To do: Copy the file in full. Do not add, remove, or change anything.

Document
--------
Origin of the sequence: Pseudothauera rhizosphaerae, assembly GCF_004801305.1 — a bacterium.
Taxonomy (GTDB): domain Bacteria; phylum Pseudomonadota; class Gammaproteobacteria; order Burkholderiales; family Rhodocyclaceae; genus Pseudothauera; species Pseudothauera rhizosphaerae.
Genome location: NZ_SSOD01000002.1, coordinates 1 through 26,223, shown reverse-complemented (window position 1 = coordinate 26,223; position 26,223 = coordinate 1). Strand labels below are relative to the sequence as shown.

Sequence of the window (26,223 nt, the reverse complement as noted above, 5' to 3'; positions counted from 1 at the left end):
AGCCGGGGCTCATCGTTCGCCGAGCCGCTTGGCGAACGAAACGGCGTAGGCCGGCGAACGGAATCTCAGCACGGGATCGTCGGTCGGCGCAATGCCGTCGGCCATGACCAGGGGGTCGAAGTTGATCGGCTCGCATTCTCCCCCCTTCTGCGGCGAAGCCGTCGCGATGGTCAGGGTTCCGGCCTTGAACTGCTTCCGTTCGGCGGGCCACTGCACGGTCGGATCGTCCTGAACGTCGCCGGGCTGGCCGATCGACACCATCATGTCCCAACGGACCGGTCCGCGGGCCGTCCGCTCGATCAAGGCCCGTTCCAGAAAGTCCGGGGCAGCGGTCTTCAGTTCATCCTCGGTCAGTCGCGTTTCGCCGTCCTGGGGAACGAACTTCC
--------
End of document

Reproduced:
Origin of the sequence: Pseudothauera rhizosphaerae, assembly GCF_004801305.1 — a bacterium.
Taxonomy (GTDB): domain Bacteria; phylum Pseudomonadota; class Gammaproteobacteria; order Burkholderiales; family Rhodocyclaceae; genus Pseudothauera; species Pseudothauera rhizosphaerae.
Genome location: NZ_SSOD01000002.1, coordinates 1 through 26,223, shown reverse-complemented (window position 1 = coordinate 26,223; position 26,223 = coordinate 1). Strand labels below are relative to the sequence as shown.

Sequence of the window (26,223 nt, the reverse complement as noted above, 5' to 3'; positions counted from 1 at the left end):
AGCCGGGGCTCATCGTTCGCCGAGCCGCTTGGCGAACGAAACGGCGTAGGCCGGCGAACGGAATCTCAGCACGGGATCGTCGGTCGGCGCAATGCCGTCGGCCATGACCAGGGGGTCGAAGTTGATCGGCTCGCATTCTCCCCCCTTCTGCGGCGAAGCCGTCGCGATGGTCAGGGTTCCGGCCTTGAACTGCTTCCGTTCGGCGGGCCACTGCACGGTCGGATCGTCCTGAACGTCGCCGGGCTGGCCGATCGACACCATCATGTCCCAACGGACCGGTCCGCGGGCCGTCCGCTCGATCAAGGCCCGTTCCAGAAAGTCCGGGGCAGCGGTCTTCAGTTCATCCTCGGTCAGTCGCGTTTCGCCGTCCTGGGGAACGAACTTCC